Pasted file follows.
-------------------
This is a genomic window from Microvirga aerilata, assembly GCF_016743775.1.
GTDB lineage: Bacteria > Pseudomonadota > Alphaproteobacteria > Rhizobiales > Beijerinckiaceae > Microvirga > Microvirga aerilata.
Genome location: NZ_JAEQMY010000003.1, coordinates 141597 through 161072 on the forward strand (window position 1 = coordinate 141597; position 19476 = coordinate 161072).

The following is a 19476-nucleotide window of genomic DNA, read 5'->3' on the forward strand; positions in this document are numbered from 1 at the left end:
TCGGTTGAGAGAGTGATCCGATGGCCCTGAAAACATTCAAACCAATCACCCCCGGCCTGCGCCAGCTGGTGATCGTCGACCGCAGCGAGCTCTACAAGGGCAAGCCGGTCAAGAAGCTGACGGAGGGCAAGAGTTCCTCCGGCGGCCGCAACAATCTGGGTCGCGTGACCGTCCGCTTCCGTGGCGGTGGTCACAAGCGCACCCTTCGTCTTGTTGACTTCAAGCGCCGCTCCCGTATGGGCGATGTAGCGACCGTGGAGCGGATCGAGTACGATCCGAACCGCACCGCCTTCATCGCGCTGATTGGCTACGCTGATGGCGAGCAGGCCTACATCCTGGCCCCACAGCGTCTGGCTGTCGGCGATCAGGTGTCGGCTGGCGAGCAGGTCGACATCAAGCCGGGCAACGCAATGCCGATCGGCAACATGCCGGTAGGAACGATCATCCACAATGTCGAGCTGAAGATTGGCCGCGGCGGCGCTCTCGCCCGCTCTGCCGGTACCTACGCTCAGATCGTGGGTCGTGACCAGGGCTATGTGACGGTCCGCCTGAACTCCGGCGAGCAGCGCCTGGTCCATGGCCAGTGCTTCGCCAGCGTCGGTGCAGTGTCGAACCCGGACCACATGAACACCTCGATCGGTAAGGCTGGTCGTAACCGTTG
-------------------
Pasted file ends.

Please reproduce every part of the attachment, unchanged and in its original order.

This is a genomic window from Microvirga aerilata, assembly GCF_016743775.1.
GTDB lineage: Bacteria > Pseudomonadota > Alphaproteobacteria > Rhizobiales > Beijerinckiaceae > Microvirga > Microvirga aerilata.
Genome location: NZ_JAEQMY010000003.1, coordinates 141597 through 161072 on the forward strand (window position 1 = coordinate 141597; position 19476 = coordinate 161072).

The following is a 19476-nucleotide window of genomic DNA, read 5'->3' on the forward strand; positions in this document are numbered from 1 at the left end:
TCGGTTGAGAGAGTGATCCGATGGCCCTGAAAACATTCAAACCAATCACCCCCGGCCTGCGCCAGCTGGTGATCGTCGACCGCAGCGAGCTCTACAAGGGCAAGCCGGTCAAGAAGCTGACGGAGGGCAAGAGTTCCTCCGGCGGCCGCAACAATCTGGGTCGCGTGACCGTCCGCTTCCGTGGCGGTGGTCACAAGCGCACCCTTCGTCTTGTTGACTTCAAGCGCCGCTCCCGTATGGGCGATGTAGCGACCGTGGAGCGGATCGAGTACGATCCGAACCGCACCGCCTTCATCGCGCTGATTGGCTACGCTGATGGCGAGCAGGCCTACATCCTGGCCCCACAGCGTCTGGCTGTCGGCGATCAGGTGTCGGCTGGCGAGCAGGTCGACATCAAGCCGGGCAACGCAATGCCGATCGGCAACATGCCGGTAGGAACGATCATCCACAATGTCGAGCTGAAGATTGGCCGCGGCGGCGCTCTCGCCCGCTCTGCCGGTACCTACGCTCAGATCGTGGGTCGTGACCAGGGCTATGTGACGGTCCGCCTGAACTCCGGCGAGCAGCGCCTGGTCCATGGCCAGTGCTTCGCCAGCGTCGGTGCAGTGTCGAACCCGGACCACATGAACACCTCGATCGGTAAGGCTGGTCGTAACCGTTG